Literacy support aims to help survivors share their experience
Survivors with low literacy skills can now access support to share their experiences of abuse with the Royal Commission
Abuse in Care Inquiry media release, 23 Hōngongoi (July) 2020
Three leading literacy support providers are now assisting the Abuse in Care Royal Commission of Inquiry, breaking down another barrier for survivors wanting to speak out, who struggle to read and write.
Survivors wanting to share their experience with the Royal Commission in writing can now access support from the NZ Howard League Trust, Literacy Aotearoa and The Personal Advocacy and Safeguarding Adults Trust.
All three organisations operate nation-wide and have been working for decades with people in prisons and with those who have learning or intellectual disabilities.
Māori are over-represented in historical and current state care statistics, and are also over-represented, as are Pacific people, in having low literacy skills. Māori and Pacific people make up 1.2 million New Zealanders who cannot read or write.
Abuse in Care Inquiry Chair Coral Shaw said it is important that we can reach and support as many survivors as possible to share their accounts of abuse in ways that work for them.
“Literacy support can open new doorways for people to access information about the Inquiry and be supported to share their experiences with us,” Shaw said.
Te Tumuaki Chief Executive Officer Bronwyn Yates said it is a privilege for the organisation to be able to support survivors to share their written accounts with the Inquiry.
“Opening up the ability for people to express their thoughts and experiences authentically, in writing and with literacy support, enables more New Zealanders to be heard,” Yates said.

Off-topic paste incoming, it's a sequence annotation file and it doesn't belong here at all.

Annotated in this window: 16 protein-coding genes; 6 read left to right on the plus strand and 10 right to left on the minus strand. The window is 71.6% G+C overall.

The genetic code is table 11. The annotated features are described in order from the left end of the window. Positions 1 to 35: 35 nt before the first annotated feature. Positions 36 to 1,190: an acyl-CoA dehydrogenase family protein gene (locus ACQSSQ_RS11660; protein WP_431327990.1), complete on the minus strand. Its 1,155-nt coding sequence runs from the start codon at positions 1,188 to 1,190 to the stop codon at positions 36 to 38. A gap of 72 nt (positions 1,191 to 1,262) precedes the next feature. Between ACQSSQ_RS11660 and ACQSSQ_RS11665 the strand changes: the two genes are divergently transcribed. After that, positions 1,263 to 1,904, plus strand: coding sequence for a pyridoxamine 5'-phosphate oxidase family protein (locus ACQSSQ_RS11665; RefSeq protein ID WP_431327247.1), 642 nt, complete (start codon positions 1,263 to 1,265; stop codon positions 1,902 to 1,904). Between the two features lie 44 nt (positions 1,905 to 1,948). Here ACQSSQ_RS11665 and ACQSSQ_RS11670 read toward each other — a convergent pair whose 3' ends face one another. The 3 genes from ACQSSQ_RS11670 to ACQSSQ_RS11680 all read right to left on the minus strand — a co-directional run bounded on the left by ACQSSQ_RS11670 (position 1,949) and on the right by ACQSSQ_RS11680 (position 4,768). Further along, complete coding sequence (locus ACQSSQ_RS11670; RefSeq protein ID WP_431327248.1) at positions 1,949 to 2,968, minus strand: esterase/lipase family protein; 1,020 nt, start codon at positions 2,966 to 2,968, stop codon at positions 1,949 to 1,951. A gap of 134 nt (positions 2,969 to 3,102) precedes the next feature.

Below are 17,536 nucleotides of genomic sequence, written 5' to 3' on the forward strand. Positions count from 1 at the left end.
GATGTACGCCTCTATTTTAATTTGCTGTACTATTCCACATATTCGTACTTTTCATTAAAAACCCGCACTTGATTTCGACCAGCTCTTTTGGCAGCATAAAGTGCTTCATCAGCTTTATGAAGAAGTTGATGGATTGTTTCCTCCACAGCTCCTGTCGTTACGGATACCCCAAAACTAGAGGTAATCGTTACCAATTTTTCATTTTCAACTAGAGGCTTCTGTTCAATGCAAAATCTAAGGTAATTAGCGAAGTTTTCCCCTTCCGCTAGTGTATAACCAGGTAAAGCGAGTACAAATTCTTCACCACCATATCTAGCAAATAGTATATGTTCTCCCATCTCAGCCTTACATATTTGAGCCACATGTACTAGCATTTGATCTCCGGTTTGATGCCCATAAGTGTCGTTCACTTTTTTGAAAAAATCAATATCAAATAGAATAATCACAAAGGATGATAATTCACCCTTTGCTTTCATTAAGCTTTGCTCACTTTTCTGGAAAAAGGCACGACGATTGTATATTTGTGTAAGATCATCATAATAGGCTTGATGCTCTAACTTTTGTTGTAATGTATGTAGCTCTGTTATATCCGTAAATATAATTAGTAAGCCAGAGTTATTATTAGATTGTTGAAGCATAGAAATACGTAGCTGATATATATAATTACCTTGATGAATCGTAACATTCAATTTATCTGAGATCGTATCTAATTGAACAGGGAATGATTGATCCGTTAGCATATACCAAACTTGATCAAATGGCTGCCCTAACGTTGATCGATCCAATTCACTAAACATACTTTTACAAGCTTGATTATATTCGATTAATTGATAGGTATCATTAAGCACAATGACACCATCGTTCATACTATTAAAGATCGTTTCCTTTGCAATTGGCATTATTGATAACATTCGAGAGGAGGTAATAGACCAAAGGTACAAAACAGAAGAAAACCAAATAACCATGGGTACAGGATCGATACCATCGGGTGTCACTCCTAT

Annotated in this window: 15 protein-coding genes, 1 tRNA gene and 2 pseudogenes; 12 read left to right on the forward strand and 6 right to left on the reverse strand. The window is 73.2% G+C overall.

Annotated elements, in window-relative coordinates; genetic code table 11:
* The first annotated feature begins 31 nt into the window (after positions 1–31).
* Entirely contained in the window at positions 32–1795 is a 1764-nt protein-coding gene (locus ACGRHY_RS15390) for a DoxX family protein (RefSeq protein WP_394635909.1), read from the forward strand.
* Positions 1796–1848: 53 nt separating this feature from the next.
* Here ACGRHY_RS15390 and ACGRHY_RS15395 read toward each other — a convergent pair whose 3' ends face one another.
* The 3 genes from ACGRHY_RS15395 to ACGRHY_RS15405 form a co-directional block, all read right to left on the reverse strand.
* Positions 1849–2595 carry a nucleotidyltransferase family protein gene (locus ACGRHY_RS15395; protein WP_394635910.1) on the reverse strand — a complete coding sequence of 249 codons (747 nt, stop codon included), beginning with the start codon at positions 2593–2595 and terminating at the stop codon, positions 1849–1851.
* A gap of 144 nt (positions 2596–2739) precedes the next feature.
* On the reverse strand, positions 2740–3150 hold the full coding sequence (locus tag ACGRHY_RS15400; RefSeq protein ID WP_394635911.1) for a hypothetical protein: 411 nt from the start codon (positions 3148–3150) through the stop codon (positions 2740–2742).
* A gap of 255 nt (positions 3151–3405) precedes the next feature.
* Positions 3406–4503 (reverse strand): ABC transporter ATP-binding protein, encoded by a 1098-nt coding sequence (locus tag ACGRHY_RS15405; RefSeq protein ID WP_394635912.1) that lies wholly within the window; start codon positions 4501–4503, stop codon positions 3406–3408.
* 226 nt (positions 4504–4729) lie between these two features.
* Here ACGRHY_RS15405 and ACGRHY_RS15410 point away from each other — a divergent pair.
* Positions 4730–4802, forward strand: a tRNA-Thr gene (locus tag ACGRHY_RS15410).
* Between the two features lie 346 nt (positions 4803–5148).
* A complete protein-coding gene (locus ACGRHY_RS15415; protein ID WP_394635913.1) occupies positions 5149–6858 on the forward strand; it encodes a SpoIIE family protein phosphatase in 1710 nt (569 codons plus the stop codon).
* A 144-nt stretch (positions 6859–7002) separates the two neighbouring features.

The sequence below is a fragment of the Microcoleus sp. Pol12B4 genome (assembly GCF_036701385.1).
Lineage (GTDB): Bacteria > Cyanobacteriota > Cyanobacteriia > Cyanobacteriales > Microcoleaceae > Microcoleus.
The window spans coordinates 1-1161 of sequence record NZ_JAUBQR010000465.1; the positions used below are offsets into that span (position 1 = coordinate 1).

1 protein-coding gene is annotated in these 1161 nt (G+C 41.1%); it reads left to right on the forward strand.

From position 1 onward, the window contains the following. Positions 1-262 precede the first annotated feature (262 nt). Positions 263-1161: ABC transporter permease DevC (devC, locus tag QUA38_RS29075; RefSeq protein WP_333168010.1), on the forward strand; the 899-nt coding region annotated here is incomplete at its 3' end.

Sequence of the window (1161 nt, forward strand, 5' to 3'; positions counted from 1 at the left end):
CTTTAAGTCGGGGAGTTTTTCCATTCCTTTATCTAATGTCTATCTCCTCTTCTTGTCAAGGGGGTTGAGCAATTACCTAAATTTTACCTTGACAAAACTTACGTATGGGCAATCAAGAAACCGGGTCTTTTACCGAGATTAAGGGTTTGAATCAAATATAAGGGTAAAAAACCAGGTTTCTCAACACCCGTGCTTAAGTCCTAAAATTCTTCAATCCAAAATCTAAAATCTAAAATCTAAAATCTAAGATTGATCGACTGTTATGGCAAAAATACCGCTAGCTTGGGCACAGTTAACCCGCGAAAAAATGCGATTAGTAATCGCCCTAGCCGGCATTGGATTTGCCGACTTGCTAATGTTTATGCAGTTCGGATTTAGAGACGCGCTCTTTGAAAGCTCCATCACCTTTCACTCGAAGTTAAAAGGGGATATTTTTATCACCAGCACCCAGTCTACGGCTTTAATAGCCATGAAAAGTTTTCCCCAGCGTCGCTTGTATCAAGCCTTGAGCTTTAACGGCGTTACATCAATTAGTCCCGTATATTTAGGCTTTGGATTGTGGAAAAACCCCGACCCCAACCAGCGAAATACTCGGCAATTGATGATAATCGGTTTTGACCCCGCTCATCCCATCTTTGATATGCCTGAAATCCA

NZ Howard League Chief Executive Mike Williams says NZ Howard League is proud to support people in prison who wish to make submissions to the Royal Commission into Abuse in Care.
“Many of the people we work with in the criminal justice system endured traumatic experiences as children and young people and were victims well before they became offenders. Having an opportunity to tell their story, and to be listened to, can be an essential step in their recovery and rehabilitation.”
The Department of Corrections Chief Executive Christine Stevenson said many people in prison struggle with literacy challenges on a day to day basis.
“Being able to access literacy support will help reduce barriers further for survivors in prison wanting to engage with the Inquiry.”
Advocacy National Director Erika Butters said people with learning disabilities are unique in that they have a higher experience of abuse and harm, but less recognition and opportunity to tell their stories.
“Supporting people to share their experiences with the Inquiry will change this, and make sure their voice is both heard and counted.”
Contact the Royal Commission on our freephone number 0800-222-727 or visit our website www.abuseincare.org.nz to find out more about accessing literacy support to complete a written account.
Media enquiries: 027 298 2094; firstname.lastname@example.org
About the Abuse in Care Inquiry:
The Abuse in Care Royal Commission of Inquiry is investigating the abuse and neglect that happened to children, young people and vulnerable adults in care from 1950 and 1999. It is also considering experiences of abuse or neglect before 1950 and after 1999. After completing its investigations, it will make recommendations to the Governor General on how New Zealand can better care for children, young people and vulnerable adults.
About the literacy support providers:
Literacy Aotearoa Is a niche national provider of adult literacy with 40 sites across Aotearoa (New Zealand). They focus on working with adults and whānau who want to improve their literacy and numeracy competencies to maximise their employment and educational opportunities in life.
NZ Howard League Trust is a niche national provider of adult literacy, remedial education and life-skills programmes within prisons. They focus on working one-to-one with adults in prisons, supporting basic literacy including reading and writing. They are the only national literacy provider offering a one-to-one (ie not classroom-based) literacy service in prisons.
The Personal Advocacy and Safeguarding Adults Trust works across New Zealand providing safeguarding, advocacy and literacy support for adults with care and support needs. They predominantly work with people that identify as having learning/intellectual disabilities, or could otherwise fall into the category of being neurodiverse. They are the only national provider of this type working with people with learning/intellectual disabilities.